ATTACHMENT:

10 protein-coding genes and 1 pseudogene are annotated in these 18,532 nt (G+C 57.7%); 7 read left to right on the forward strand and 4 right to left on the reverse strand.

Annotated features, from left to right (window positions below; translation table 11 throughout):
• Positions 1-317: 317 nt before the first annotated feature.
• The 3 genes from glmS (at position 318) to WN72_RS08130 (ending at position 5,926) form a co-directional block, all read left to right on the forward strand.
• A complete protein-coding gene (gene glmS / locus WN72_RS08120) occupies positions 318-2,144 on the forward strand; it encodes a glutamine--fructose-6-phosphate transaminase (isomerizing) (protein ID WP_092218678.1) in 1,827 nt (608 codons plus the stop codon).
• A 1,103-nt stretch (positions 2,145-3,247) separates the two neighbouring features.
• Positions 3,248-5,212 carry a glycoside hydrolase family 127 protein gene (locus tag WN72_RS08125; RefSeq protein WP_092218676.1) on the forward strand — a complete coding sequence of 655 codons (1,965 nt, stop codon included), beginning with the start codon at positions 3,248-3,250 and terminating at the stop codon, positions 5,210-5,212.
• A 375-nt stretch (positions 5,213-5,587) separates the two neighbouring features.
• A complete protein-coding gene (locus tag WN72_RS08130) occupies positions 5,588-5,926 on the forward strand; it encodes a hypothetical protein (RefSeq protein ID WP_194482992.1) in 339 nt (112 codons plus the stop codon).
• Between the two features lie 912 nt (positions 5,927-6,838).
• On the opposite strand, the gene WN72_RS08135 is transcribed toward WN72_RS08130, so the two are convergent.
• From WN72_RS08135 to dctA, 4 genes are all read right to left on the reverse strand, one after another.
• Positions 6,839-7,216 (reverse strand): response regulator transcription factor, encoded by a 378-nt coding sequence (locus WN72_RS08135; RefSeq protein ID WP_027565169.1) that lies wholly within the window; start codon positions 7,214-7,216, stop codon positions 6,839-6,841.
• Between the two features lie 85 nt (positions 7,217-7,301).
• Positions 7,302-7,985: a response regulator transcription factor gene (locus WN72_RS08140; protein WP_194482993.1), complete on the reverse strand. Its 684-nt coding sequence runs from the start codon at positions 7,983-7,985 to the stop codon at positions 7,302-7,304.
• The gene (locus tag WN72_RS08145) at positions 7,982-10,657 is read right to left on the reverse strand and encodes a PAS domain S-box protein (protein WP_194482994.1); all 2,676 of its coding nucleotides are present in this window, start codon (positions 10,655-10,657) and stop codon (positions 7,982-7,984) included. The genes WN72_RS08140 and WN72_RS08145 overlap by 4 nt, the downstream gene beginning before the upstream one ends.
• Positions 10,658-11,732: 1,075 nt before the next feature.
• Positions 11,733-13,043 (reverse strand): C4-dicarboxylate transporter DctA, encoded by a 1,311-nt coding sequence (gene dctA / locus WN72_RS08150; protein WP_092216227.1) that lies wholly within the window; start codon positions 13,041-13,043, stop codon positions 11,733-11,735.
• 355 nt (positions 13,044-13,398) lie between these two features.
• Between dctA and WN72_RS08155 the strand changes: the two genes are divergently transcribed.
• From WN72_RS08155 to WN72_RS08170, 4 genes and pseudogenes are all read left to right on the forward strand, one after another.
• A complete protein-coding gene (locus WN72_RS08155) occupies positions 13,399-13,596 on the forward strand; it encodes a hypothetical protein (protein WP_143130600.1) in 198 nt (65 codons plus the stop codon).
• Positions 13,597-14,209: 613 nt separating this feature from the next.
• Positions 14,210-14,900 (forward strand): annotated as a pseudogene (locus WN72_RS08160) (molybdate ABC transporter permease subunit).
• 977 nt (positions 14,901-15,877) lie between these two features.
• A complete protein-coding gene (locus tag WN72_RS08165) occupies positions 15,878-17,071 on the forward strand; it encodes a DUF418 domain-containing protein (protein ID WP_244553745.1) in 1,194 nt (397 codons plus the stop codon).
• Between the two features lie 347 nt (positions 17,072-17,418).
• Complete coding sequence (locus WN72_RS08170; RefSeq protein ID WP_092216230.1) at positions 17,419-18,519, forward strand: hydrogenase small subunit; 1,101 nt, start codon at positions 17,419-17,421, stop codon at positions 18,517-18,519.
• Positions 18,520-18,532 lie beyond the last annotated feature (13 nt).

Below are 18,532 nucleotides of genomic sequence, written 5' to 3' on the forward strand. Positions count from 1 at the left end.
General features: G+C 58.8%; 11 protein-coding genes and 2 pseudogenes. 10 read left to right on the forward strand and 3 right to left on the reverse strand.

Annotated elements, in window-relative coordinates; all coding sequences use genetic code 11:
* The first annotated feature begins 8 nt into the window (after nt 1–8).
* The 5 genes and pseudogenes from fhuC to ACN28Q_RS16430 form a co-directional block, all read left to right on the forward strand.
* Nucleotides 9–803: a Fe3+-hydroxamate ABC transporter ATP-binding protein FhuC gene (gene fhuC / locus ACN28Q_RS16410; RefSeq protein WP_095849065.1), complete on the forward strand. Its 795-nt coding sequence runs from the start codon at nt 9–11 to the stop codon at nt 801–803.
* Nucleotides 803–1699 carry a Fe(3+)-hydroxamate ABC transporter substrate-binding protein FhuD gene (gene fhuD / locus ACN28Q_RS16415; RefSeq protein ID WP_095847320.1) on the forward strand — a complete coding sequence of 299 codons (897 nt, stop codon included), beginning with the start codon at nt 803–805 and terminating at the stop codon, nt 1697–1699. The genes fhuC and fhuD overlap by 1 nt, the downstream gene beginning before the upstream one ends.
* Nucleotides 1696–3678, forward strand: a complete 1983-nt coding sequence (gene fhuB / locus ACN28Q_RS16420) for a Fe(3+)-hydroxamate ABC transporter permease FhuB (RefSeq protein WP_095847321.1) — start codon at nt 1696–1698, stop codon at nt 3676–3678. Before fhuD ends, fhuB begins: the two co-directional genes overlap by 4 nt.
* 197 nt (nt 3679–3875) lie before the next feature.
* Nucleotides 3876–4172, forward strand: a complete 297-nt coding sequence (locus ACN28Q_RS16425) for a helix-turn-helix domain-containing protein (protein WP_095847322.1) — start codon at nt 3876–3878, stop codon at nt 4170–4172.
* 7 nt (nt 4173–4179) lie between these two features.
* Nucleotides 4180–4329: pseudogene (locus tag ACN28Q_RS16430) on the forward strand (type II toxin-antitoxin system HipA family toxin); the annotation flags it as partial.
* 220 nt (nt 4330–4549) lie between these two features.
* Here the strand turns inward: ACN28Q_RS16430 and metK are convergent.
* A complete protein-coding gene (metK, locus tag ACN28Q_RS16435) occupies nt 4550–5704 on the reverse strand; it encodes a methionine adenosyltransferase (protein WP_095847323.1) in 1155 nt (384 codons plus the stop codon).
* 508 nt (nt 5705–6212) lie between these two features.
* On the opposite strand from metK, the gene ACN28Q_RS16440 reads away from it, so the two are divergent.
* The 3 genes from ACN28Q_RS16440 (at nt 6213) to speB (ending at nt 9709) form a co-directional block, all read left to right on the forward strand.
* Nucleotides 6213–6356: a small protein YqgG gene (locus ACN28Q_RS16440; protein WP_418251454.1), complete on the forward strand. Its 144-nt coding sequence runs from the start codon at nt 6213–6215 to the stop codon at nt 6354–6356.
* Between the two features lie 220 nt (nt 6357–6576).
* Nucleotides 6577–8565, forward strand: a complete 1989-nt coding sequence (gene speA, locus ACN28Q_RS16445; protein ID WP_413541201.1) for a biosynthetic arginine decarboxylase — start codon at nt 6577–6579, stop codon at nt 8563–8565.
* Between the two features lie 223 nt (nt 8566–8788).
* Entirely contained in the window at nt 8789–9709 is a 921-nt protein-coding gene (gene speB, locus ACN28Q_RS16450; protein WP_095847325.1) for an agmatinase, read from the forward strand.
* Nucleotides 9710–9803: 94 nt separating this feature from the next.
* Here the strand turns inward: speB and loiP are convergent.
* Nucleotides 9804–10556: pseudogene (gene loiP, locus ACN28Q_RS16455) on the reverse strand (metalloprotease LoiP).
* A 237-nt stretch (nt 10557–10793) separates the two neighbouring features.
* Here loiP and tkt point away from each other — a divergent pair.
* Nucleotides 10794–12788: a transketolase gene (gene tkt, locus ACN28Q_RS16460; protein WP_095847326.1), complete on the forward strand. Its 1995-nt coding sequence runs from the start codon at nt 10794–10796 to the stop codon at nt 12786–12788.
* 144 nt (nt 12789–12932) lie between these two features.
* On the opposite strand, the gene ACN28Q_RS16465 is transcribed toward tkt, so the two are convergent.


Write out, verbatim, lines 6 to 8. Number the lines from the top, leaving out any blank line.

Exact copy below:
• A 1,103-nt stretch (positions 2,145-3,247) separates the two neighbouring features.
• Positions 3,248-5,212 carry a glycoside hydrolase family 127 protein gene (locus tag WN72_RS08125; RefSeq protein WP_092218676.1) on the forward strand — a complete coding sequence of 655 codons (1,965 nt, stop codon included), beginning with the start codon at positions 3,248-3,250 and terminating at the stop codon, positions 5,210-5,212.
• A 375-nt stretch (positions 5,213-5,587) separates the two neighbouring features.